A revolution for your ears

A revolution for your ears

Summary: I first wrote about the Boostaroo Headphone Amplifier back in 2001 as a way to easily split the audio output from a PowerBook or iPod and share it with a friend. Boostaroo has improved upon the original with the Revolution, a new model now shipping.

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TOPICS: Apple
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boostaroo-revolution.jpgI first wrote about the Boostaroo Headphone Amplifier back in 2001 as a way to easily split the audio output from a PowerBook or iPod and share it with a friend. Boostaroo has improved upon the original with the Revolution, a new model now shipping.

The airplane is undoubtedly one of the best places to relax with an iPod or to watch a DVD on your PowerBook. The only potential problem is when you want to share them with a companion. Sure this is easily remedied with a simple $2 mini headphone splitter from Radio Shack, but splitting the signal tends to lower the volume and degrade the audio quality.

Enter the Boostaroo Revolution headphone amplifier and splitter, a US$79.95 device that not only boosts and splits the audio signal, but it also images surround sound into 3 channels. Depending on the ohm rating of your headphones, the Boostaroo Revolution will provide up to an 11.5 dB boost with no more than one percent harmonic distortion, according to the company.

Even though it adds to the heft of your iPod slightly, the Revolution is a slick way to share your music with a companion while giving the volume a boost at the same time. The Revolution is powered by two (included) AAA batteries and comes in black or white. Revolution improves upon the original by doing away with the pesky power switch. I would often forget to switch it off only to find the batteries were dead the next time I needed it. The Revolution turns on automatically when you plug in the included stereo-mini cable.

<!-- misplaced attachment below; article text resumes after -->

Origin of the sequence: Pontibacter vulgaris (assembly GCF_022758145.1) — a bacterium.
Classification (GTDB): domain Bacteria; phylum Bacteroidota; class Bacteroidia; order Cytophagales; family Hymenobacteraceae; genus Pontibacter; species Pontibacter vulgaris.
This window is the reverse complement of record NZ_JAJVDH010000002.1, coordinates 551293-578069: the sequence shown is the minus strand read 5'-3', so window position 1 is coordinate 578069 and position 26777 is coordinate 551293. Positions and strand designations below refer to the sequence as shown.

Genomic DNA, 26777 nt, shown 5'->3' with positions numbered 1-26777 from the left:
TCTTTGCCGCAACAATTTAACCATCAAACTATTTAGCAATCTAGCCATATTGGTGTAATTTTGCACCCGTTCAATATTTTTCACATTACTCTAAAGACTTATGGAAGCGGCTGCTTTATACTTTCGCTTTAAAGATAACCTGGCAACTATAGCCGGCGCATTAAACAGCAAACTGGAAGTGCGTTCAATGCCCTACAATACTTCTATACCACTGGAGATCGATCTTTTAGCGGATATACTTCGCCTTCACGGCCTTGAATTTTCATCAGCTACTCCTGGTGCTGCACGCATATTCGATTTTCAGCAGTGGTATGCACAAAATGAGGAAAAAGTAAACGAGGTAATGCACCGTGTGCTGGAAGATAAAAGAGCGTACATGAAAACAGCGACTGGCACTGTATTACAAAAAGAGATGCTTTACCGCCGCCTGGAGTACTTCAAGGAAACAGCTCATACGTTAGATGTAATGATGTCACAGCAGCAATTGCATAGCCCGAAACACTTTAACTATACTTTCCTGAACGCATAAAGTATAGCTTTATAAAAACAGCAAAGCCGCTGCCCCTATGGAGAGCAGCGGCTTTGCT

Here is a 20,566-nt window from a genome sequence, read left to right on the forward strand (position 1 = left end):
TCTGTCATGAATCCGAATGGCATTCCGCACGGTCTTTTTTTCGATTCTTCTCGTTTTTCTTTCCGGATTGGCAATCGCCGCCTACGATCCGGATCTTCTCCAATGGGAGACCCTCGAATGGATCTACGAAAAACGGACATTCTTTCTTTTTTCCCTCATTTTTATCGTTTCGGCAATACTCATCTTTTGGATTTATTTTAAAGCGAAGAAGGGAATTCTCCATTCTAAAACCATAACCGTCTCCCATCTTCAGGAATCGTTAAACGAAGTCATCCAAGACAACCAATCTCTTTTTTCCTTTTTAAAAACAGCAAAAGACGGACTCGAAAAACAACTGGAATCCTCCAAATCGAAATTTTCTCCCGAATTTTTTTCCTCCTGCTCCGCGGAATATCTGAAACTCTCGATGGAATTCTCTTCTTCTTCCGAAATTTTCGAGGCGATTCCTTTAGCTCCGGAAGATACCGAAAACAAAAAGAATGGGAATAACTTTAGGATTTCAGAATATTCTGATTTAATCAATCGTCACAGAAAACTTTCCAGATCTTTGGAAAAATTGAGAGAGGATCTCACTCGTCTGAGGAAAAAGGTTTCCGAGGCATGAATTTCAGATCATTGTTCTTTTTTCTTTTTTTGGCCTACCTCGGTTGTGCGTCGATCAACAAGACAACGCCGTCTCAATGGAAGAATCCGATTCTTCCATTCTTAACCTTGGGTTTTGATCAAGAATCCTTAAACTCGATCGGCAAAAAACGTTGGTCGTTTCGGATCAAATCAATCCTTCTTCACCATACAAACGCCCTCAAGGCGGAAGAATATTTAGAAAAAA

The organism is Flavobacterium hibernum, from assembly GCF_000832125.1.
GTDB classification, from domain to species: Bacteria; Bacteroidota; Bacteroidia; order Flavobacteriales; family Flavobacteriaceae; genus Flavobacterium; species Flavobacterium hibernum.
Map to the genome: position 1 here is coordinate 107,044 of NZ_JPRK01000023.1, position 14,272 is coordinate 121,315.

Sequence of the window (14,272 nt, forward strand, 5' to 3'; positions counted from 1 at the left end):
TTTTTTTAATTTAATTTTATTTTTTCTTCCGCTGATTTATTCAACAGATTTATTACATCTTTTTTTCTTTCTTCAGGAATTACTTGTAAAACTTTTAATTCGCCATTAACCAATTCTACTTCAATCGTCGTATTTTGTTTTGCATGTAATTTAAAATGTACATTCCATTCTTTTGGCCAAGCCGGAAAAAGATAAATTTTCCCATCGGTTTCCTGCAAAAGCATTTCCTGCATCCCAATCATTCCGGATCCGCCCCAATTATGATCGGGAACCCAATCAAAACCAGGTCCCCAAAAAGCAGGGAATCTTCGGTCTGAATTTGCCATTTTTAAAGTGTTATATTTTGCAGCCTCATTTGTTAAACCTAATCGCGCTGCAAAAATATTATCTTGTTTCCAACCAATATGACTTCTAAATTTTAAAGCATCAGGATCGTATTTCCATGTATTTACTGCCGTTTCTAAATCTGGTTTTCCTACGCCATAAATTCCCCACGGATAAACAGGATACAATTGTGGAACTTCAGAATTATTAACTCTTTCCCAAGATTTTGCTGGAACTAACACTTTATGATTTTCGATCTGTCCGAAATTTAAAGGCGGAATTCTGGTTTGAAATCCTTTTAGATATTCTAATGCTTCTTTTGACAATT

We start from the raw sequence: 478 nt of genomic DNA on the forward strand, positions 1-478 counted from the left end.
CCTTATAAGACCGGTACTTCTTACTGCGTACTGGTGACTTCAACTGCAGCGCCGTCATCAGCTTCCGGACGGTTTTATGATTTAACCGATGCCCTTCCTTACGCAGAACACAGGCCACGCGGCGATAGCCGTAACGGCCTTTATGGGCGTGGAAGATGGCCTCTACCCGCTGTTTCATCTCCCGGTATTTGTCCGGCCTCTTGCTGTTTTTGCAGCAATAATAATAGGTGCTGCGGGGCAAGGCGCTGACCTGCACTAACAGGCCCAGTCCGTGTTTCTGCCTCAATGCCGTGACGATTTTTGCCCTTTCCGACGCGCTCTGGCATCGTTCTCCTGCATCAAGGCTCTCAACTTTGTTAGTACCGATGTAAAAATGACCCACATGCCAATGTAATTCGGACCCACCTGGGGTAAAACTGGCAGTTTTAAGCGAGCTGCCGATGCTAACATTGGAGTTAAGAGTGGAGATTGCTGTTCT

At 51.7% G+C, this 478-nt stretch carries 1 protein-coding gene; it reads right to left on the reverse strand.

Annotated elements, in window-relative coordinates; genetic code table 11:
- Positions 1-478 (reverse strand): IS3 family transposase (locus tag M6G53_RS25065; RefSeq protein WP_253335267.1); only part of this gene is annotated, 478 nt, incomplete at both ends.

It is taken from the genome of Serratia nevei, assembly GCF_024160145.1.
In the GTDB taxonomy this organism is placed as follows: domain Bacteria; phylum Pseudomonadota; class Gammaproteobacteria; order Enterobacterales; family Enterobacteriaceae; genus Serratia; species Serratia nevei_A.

The only disappointing change from the original was that the Revolution dropped from three stereo mini outputs down to two. This is not a huge issue for me because I rarely share my tunes with two other people anyway. The battery door is a bit of a pain to open too, but this is hardly an issue.

My advice is to follow the included instructions: set your iPod on the lowest possible level before connecting your headphones then turn it up gradually from there. The Revolution increases the volume level by up to four times, so it's important to heed their warnings.

Keep in mind that your ears adapt to loud volume very quickly, avoid the temptation to keep turning it up. The rule of thumb is that if you can't hear yourself talking over your music then the volume is too loud. Tinnitus is a very serious injury to your eardrums with dreadful side effects (think suicide). See my previous article "Are iPods Making Fans Deaf?" for more on the issue.

Topic: Apple

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  • Specs don't match the rhetoric

    > ... splitting the signal tends to ... degrade the audio quality.
    > ... the Boostaroo Revolution will provide up to an 11.5 dB
    > boost with no more than one percent harmonic distortion...

    Depending on the music and nature of the distortion, 1% could
    itself be a severe degradation of audio quality. Especially the
    newer iPods have excellent audio output circuits that can put out
    lots of pure clean music.

    This review suggests benefits that may not actually exist for
    many listeners (those with reasonably high-efficiency ear-
    plugs, phones or buds), for whom a cheapo splitter could
    produce better sound.
    WaltFrench@...
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